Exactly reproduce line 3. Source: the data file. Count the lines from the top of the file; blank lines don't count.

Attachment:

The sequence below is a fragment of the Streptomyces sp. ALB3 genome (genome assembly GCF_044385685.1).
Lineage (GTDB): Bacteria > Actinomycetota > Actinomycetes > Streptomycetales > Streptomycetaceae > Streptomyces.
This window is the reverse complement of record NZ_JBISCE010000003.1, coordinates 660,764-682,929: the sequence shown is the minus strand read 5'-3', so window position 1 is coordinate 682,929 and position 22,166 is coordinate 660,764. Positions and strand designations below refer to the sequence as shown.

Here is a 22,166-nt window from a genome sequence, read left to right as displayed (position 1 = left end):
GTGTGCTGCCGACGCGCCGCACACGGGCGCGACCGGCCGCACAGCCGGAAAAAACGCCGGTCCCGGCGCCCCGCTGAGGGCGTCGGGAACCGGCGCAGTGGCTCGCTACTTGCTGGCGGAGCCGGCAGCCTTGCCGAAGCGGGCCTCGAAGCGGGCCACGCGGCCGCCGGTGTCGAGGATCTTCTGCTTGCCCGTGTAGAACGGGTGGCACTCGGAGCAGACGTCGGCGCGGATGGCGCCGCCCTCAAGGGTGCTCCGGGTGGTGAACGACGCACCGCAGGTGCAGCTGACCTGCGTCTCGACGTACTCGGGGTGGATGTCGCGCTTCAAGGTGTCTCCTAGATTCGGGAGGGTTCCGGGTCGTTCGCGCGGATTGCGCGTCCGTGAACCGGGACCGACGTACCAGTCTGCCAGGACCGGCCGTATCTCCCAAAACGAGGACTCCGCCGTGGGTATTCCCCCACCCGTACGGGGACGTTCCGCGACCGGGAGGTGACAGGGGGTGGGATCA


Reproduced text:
This window is the reverse complement of record NZ_JBISCE010000003.1, coordinates 660,764-682,929: the sequence shown is the minus strand read 5'-3', so window position 1 is coordinate 682,929 and position 22,166 is coordinate 660,764. Positions and strand designations below refer to the sequence as shown.